April 29, 2009

Review of Red Ink

Mixed Blood’s 'Red Ink' offers moody mixed bag by Native American playwrights

Some of the 10 plays are good while others aren't short enough

By Quinton Skinner
Writer Yvette Nolan contributes a couple of the stronger snippets, both featuring Anderson, who lends a mature gravity to a night that often comes across with more energy than cohesion. In the first, he's portaging a canoe through suburbia past a startled homeowner, noting that it's his backyard, too. In the second, Anderson is in the backseat of a police car, subject to the whims of an angry cop (Ernest Briggs), while explaining his status as a City Hall insider by dint of his position as a Native representative in a sea of white faces.

From here the mood shifts at a whiplash pace, and you'll either give yourself over to the experience or feel as though you're witnessing something half-baked. (The show, directed by Sarah Rasmussen, seems to be working out the question for itself. It seeks small truths in a sprawling format and tries for mood over precision, which might well be the smart gambit).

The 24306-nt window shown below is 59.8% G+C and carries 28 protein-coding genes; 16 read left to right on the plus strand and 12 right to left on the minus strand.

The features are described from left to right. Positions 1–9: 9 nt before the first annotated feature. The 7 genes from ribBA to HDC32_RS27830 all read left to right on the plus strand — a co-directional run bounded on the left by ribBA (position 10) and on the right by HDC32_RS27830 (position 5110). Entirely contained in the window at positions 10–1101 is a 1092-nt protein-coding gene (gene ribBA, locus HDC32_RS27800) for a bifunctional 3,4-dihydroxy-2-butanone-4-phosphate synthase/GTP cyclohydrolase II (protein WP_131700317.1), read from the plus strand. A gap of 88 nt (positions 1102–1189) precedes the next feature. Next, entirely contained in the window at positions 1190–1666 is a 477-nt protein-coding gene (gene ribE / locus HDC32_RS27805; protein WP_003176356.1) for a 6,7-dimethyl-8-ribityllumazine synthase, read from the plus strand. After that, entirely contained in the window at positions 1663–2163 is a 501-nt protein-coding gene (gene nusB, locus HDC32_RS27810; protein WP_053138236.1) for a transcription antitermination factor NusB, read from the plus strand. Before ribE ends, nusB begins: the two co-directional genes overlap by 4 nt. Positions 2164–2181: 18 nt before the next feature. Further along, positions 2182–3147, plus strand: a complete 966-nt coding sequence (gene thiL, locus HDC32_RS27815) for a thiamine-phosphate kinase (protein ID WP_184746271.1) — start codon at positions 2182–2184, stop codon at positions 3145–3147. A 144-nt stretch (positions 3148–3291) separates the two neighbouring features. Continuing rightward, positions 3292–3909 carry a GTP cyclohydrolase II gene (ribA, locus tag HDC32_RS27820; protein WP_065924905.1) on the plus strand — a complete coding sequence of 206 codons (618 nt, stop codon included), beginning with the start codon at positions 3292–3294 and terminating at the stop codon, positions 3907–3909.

Arigon Starr, also an ensemble performer, pens a riff on American Idol, in which George Keller emotes through a warbling "Cry for My Reservation," leading to a controversy over blood purity. (That theme is also explored earlier in a piece by Drew Hayden Taylor, in which a single woman straddles the paradox that she will only bear children with pure Native men while commenting that pure-bred dogs are nothing but trouble). Starr later also contributes a parody of Native casino culture that only just gets off the ground.
Comment:  I guess the show is called Red Ink because Natives wrote all the pieces. Okay, but that's not much of a unifying theme.

Moreover, there's a well-known collegiate Native magazine called Red Ink. Mixed Blood gets no points for co-opting its name.

For more on the subject, see Native Plays and Other Stage Shows.

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